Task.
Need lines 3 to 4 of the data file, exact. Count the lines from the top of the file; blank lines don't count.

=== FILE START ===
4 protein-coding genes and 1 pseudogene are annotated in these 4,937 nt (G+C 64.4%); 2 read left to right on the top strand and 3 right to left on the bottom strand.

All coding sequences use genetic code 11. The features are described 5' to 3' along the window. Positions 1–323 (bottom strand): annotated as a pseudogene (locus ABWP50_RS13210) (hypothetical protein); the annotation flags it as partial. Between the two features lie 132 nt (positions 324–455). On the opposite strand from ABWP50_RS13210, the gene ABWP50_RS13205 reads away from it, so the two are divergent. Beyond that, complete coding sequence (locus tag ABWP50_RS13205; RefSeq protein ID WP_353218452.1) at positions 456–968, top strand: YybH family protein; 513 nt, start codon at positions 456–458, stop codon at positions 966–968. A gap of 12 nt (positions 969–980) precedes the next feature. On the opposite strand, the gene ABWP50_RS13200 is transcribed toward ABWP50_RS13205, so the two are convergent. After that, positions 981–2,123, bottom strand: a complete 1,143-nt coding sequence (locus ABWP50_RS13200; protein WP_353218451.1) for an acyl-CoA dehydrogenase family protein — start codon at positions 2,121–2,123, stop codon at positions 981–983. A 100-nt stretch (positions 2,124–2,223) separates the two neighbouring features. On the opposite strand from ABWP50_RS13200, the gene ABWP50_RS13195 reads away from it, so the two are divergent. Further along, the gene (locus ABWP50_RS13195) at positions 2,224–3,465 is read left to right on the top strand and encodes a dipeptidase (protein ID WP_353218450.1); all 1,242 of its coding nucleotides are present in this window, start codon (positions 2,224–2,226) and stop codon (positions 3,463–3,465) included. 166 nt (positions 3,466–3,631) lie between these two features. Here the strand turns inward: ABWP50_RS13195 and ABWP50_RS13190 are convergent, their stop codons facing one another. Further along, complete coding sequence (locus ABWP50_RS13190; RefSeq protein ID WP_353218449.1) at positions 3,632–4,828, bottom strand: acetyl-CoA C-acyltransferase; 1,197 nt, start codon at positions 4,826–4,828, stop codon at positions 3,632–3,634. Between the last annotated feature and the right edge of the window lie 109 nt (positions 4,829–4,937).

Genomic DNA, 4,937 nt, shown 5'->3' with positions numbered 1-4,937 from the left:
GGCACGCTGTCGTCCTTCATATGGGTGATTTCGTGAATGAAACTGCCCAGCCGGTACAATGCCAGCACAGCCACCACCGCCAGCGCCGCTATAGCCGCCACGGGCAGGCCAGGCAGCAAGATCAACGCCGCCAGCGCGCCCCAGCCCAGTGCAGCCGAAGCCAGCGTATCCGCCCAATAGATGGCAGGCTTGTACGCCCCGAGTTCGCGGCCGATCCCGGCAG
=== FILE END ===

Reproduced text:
Genomic DNA, 4,937 nt, shown 5'->3' with positions numbered 1-4,937 from the left:
GGCACGCTGTCGTCCTTCATATGGGTGATTTCGTGAATGAAACTGCCCAGCCGGTACAATGCCAGCACAGCCACCACCGCCAGCGCCGCTATAGCCGCCACGGGCAGGCCAGGCAGCAAGATCAACGCCGCCAGCGCGCCCCAGCCCAGTGCAGCCGAAGCCAGCGTATCCGCCCAATAGATGGCAGGCTTGTACGCCCCGAGTTCGCGGCCGATCCCGGCAG